Objective Assessment of the Effects of Shift Work on Drowsiness and Driving Impairment in Hospital Staff
Recruitment status was: Active, not recruiting
|Impaired Driving Sleep Driving|
|Study Design:||Observational Model: Cohort|
|Official Title:||Objective Assessment of the Effects of Shift Work on Drowsiness and Driving Impairment in Hospital Staff|
- Brain activity including "microsleeps" using electroencephalography (EEG). [ Time Frame: Up to 3 hours per session for each participant. ]Continuous EEG recordings are made during each track driving session using a portable Vitaport 4 system (Temec ®).
- Participants' fatigue and drowsiness level while driving using Optalert. [ Time Frame: Up to 3 hours per session for each participant. ]Optalert is a portable device, worn like sunglasses, designed to detect drowsiness, particularly when driving.
- Driving performance measured by an instrumented vehicle. [ Time Frame: Up to 3 hours per session for each participant. ]A dual control instrumented vehicle, owned by Liberty Mutual, has been used for each driving session with each subject. This vehicle is fitted with a lane tracking system, as well as the capability to instruct and record responses from the driver. Lane position is monitored and recorded continuously with lateral and rear facing cameras. Data is logged to on-board computers.
- Alertness level and level of fatigue measured by a composite of variables from a Zephyr Bioharness device worn by each participant. [ Time Frame: Up to 3 hours per session for each participant. ]The Zephyr Bioharness uses smart fabric sensors (non-adhesive) to measure electrocardiography (ecg), respiratory wave form, chest skin temperature, posture and activity (3-axis accelerometer).
- Alertness level and level of fatigue from a composite of variables measured by an Affectiva Q-Sensor worn by each participant. [ Time Frame: Up to 3 hours per session for each participant. ]Additional autonomic nervous systems measures are obtained from a wrist-worn sensor (Affectiva Q-Sensor).
- Participants' fatigue and drowsiness level measured by an eye tracker device. [ Time Frame: Up to 3 hours per session for each participant. ]An eye tracking device, owned by Liberty Mutual, is used to measure eye activity.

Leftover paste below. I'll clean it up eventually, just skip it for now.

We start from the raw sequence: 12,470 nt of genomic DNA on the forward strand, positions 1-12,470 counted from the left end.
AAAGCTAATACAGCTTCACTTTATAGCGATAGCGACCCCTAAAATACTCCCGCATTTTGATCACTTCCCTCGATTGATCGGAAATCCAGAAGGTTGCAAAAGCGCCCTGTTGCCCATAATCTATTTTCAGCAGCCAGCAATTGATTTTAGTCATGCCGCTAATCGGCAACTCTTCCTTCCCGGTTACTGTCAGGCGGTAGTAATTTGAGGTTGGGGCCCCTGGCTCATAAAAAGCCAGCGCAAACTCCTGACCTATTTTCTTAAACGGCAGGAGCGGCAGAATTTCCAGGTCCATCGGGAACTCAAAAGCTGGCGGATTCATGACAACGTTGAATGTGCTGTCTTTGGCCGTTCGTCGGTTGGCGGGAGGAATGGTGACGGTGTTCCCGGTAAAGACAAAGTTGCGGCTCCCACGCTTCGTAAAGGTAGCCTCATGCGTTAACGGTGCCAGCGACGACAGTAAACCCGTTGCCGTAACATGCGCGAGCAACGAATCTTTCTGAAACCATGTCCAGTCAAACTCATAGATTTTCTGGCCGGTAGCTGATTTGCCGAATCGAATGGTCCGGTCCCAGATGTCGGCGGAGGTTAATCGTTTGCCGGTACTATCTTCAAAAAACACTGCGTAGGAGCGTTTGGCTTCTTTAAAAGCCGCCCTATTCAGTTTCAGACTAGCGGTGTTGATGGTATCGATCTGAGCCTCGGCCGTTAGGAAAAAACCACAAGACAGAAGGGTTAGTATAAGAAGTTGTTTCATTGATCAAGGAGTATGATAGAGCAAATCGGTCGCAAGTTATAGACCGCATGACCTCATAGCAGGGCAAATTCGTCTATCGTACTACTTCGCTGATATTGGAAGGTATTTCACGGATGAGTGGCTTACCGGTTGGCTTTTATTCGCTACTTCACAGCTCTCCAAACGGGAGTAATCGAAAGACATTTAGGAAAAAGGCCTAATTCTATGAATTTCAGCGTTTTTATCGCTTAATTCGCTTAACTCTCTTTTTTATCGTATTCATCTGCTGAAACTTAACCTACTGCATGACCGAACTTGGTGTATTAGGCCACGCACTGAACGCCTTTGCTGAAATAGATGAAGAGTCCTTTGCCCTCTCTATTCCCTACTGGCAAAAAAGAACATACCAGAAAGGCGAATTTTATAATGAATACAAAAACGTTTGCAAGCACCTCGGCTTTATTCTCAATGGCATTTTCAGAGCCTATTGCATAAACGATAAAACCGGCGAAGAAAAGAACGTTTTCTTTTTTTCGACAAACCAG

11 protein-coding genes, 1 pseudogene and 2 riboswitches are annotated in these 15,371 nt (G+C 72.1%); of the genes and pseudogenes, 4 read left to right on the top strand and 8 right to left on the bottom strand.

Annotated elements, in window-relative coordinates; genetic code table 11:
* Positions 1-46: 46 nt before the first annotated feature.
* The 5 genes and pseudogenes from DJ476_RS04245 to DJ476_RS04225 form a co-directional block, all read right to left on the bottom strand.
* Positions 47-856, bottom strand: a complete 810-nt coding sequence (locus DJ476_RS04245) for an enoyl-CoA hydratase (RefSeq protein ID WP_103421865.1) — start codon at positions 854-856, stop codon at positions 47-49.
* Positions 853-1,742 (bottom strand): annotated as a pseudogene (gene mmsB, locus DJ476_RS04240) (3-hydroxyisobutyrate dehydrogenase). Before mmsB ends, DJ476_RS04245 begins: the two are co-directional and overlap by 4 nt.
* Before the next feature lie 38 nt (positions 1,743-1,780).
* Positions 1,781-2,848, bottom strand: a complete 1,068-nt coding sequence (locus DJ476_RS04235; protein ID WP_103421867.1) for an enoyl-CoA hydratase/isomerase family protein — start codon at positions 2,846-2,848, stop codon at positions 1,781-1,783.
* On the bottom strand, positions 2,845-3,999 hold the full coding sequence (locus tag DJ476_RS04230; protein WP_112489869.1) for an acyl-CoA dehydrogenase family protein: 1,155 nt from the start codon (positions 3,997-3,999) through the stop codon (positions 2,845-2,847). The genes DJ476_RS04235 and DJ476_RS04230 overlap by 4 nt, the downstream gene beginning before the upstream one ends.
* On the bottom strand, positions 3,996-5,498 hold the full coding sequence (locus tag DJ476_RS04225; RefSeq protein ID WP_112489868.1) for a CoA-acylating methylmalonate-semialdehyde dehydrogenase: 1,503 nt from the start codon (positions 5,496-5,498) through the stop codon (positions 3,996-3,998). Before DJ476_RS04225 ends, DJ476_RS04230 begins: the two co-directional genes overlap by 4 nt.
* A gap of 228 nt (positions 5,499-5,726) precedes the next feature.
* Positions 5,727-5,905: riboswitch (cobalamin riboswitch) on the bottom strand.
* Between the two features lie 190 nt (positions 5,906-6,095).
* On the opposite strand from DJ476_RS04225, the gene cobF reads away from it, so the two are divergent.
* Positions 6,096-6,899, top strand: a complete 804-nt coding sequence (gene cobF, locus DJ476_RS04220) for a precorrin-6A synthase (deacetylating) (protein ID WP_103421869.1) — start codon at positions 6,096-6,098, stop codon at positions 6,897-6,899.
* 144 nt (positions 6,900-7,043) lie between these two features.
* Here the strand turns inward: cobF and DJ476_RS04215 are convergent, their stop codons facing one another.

- Participant's awareness of their fatigue level using a composite of survey data taken by each participant. [ Time Frame: Surveys are taken by the participant every 15 minutes during regular stops during each session. ]Questionnaires include: Karolinska Sleepiness Scale, Likelihood of Falling Asleep Questionnaire, and the Sleepiness Symptoms Questionnaire.
- Sleep and wake times using an Actiwatch device. [ Time Frame: Up to 7 weeks per subject worn continuously during enrollment in the study. ]The Actiwatch-L recorder is a small wrist worn device (17 grams) that measures activity and ambient light exposure.
- Sleep and wake times using a 'sleep and work' diary completed by each subject. [ Time Frame: Up to 7 weeks per participant completed daily. ]Subjects maintain a sleep/work diary to provide a self-assessment of their sleep quantity and quality, work periods, as well as caffeine, medication, and alcohol intake.
- Participants' view of their health and well-being using a composite of surveys administered during subject enrollment. [ Time Frame: Up to 2 hours per subject during the start of their participation in the study. ]Participants are given the Berlin Apnea questionnaire, the MASLACH burnout inventory, and the Owl and Lark Questionnaire during enrollment. The data from these questionnaires will be used for analysis purposes.
|Study Start Date:||July 2011|
|Estimated Study Completion Date:||December 2016|
|Estimated Primary Completion Date:||December 2016 (Final data collection date for primary outcome measure)|
Specific Aim 1. To test the hypothesis that on road (track) driving performance will deteriorate (variation in lateral lane position and the rate of out of lane driving events) and the frequency of episodes of severe sleepiness will increase ("microsleeps" on EEG and Johns' Drowsiness Score >4) in shift workers following an extended work shift or night shift compared to a rested state, following day shifts.
Specific Aim 2. To test the hypothesis that ocular measures of alertness (percent of time with eyes closed, eye tracking and Johns' Drowsiness Score) are related to abnormal driving performance (driving out of the lane) and "microsleeps" during on road (track) driving.
Specific Aim 2a. To test the hypothesis that autonomic measures, ECG, respiration (measured with the Bioharness), skin conductance level and peripheral blood flow (measured with the Q sensor), are related to abnormal driving performance (driving out of the lane) and "microsleeps" during on road (track) driving
Specific Aim 3. To test the hypothesis that self-reported sleepiness is related to on road (track) driving performance and episodes of severe sleepiness following extended working shifts or night shifts.
Please refer to this study by its ClinicalTrials.gov identifier: NCT01672489
|United States, Massachusetts|
|Brigham and Women's Hospital|
|Boston, Massachusetts, United States, 02215|
|Principal Investigator:||Charles Czeisler, PH.D., M.D.||Brigham and Women's Hospital|